Patrick Beverley was harassing LeBron James early in the fourth quarter Sunday afternoon when James made a move that epitomized a game.
The giant Laker swatted away the tiny Clipper with an elbow to the chest.
This was how it went. This was how it looked. This is how the third revival of this season’s fantastical city showdown felt.
“We some dawgs,” said the Lakers’ JaVale McGee, and how they snarled.
After being pushed around in their first two meetings, the Lakers finally pushed back. After hearing how they weren’t tough enough to beat their hallway rivals, the Lakers pounded them inside and out.
Weary of all the talk of how they couldn’t beat the Clippers, the Lakers both beat and beat down the Clippers, 112-103, while setting the narrative for this spring.
If these teams meet as predicted in the Western Conference finals, it will be bruising, it will be battling, and it will be pick’em.
If Sunday’s Clippers home game at Staples Center was any indication, it will also be nuts. The fans were split down the middle, with equal parts cheers and jeers with every big play, players caught up in the emotion, skidding and scuffling and taunting through two-and-half hours of nuts.
“The best type of games is when you come out with bloody lips and scratches, and you know guys taking charges and guys chirping,” said the Lakers’ Anthony Davis, whose smiling face indeed contained both a bloody lip and a scratch. “It was a fun game today.”
There was a palpable relief in the locker room of a Lakers team that, while they would never publicly admit it, really needed this win.
They desperately needed something to convince themselves they could hang with the multi-talented Clippers, and now they have it. They badly needed evidence that they could beat the Clippers with a physical style of play and a fourth-quarter push, and now they have that.
In a potential series that has been played out every day in barbershops and bistros all over this town, no longer do the Clippers hold a clear advantage. No longer can Clippers fans confidently strut that they will finally own the bully. No longer do Lakers fans have to cower in fear about this spunky nemesis living right down the hall.
Even though the Clippers still lead the season series two games to one, this matchup now feels dead even after the Lakers took dead aim at the Clippers’ midsection and jabbed.
“We want to focus on playing basketball the right away, we know we’re a much better team than we showed the previous two times we played these guys,” said Avery Bradley. “I feel like we were able to show that.”
It started with Bradley, who had the Lakers’ second consecutive steal in the first quarter after the Clippers had taken a 10-5 lead and were already pushing the Lakers around. After scoring on a layup, Bradley barked at Beverley and picked up a technical foul and the Lakers never stopped swarming.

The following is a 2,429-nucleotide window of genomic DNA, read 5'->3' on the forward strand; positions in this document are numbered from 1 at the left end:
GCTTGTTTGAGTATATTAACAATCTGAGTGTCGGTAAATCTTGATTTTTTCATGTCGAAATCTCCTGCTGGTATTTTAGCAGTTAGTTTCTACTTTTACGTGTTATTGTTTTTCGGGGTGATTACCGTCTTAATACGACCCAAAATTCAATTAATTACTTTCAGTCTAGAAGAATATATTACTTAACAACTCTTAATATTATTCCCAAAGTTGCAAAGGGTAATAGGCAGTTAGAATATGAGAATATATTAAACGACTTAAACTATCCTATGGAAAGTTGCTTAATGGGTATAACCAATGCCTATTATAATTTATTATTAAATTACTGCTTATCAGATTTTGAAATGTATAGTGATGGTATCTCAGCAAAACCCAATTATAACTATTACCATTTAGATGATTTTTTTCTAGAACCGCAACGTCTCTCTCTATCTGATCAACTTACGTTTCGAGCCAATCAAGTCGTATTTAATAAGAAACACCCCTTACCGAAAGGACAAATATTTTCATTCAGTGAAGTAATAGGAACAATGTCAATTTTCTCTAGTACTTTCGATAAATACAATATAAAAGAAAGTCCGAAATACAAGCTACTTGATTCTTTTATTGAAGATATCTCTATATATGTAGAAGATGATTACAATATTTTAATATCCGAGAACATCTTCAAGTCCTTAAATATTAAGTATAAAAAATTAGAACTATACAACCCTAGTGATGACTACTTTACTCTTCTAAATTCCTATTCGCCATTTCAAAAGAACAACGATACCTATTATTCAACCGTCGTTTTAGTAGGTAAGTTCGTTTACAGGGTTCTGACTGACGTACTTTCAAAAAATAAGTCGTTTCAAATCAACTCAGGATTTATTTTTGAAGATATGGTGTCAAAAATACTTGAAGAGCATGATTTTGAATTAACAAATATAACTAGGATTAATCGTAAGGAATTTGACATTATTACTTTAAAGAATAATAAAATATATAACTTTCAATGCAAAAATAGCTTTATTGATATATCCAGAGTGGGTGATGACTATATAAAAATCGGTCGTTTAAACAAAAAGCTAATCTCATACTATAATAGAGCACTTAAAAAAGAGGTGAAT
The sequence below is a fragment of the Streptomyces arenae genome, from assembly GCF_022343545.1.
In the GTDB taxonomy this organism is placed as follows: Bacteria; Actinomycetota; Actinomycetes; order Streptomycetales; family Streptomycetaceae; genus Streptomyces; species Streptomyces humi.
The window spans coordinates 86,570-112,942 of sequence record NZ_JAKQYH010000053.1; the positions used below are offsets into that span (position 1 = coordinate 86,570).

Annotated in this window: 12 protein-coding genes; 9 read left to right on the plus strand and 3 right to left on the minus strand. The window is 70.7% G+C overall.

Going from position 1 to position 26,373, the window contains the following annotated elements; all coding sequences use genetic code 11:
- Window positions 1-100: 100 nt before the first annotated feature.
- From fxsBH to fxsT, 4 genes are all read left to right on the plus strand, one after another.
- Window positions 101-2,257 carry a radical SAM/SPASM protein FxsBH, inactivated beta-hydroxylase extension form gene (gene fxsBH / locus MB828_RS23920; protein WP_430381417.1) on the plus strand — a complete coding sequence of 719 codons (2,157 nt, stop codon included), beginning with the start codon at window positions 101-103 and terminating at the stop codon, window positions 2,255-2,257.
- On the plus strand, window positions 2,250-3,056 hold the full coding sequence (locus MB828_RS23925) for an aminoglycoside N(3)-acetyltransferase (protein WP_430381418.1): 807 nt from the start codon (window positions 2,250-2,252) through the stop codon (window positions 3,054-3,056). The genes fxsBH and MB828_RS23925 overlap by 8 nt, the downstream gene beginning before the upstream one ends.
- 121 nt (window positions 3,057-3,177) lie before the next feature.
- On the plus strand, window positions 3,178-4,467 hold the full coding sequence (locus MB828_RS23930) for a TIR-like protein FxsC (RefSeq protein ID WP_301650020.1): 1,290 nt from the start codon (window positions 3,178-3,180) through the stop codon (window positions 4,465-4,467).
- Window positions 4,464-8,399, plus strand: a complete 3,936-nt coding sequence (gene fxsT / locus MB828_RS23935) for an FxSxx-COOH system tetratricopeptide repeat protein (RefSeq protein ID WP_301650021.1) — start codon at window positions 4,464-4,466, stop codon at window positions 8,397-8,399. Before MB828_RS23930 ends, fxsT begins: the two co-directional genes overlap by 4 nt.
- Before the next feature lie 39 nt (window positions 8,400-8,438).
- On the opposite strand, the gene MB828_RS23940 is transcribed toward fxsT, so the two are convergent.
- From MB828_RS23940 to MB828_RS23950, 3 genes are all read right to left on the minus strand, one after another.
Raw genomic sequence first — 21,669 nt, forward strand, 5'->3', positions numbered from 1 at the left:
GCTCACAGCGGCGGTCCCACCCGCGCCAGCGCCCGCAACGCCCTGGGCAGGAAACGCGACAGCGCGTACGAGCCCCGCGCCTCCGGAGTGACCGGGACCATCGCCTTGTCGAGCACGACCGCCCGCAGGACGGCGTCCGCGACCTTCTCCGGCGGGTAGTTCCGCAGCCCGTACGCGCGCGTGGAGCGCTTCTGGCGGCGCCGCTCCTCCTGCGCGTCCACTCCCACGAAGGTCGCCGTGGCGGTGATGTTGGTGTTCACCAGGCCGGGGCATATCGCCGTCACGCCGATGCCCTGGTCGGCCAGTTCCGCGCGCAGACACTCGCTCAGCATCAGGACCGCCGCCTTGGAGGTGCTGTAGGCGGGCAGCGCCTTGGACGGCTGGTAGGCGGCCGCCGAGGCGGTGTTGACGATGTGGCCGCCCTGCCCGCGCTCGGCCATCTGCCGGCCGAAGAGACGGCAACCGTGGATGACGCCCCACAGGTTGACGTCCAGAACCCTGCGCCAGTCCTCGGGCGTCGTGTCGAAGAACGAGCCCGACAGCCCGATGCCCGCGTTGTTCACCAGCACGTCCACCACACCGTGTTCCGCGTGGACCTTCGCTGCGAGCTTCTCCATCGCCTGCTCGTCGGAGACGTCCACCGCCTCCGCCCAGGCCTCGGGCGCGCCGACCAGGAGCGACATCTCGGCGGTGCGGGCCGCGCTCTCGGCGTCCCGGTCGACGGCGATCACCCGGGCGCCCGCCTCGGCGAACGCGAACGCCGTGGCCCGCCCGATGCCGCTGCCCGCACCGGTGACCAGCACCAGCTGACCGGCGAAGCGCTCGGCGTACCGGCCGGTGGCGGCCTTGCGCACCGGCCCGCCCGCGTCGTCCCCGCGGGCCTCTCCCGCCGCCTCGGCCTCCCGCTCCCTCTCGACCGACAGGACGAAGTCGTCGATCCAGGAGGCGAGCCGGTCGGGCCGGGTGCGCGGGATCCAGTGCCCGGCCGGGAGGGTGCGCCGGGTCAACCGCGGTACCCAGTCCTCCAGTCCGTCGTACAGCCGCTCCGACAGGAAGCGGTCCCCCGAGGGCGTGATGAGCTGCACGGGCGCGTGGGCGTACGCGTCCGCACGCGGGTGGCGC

“That set the tone,” said Bradley, who gave the Lakers their much-needed third scoring option by hitting six threes and scoring 24.
Other role players relished the moment, which will be vital if the Lakers hope to win like this in the spring. Kyle Kuzma had 10 rebounds. Rajon Rondo had seven assists. Lots of hands swarmed in lots of faces.
The Lakers trailed by four at halftime, then outscored the Clippers by eight in the third quarter and held on in a fourth quarter in which James just wouldn’t let them lose. Late in the game this 35-year-old dude even fought on the floor for a loose ball like a schoolkid, gaining possession and helping stymie any late Clippers hopes.
“Whatever it takes to win,” said James, smiling. “I was already on the floor, that helped a lot.”
Two days after putting on an other-worldly performance in a victory against fellow MVP contender Giannis Antetokounmpo and the league-leading Milwaukee Bucks, James showed again why he clearly deserves the trophy.
While the battle of the superstars was a draw — James and Davis combined for 58 points, the exact totals of the Clippers’ Kawhi Leonard and Paul George — it was James who scripted the ending.
In the fourth period, besides his playground grab, he had a dozen points, three rebounds and three assists, a better total output than the Clippers’ two superstars combined. Overall, James inspired a Lakers team that forced the Clippers into 16 turnovers while collecting 10 more assists and scoring six more points in the paint.
“I prepare myself, my body and my mind, to endure anything,” said James. “It’s my responsibility to put this team in a position to be successful.”
Responsibility met. Again. The game was formally clinched in the final minutes on a barreling, bouncing James layup after which he skipped, hopped, and screamed into a Staples Center crowd that suddenly became one-sided, fans roaring in a gym that belonged to the visitors.
“I give them credit, they were the more physical team by far,” said Clippers coach Doc Rivers.
Players will say there are no statement wins. Players are wrong. This statement was a whopper.
The Clippers lost for the first time in 11 games when they’ve been at full strength. The Clippers lost after winning their last six, five against playoff teams, by an average of 17 points.
They will play one more regular-season game in April, a makeup event where most of the stars will probably be resting, so the next time they meet will be … in the playoffs? For the first time? Please?
“I’m all for it,” said Rivers “I just have a feeling for one of us to go where we both want to go, at some point we’re going to be in each other’s way. You have to make that assumption that that may happen.”
Assumption made. The Clippers are tough. The Lakers are just as tough. The battle has been joined. Bring it on.
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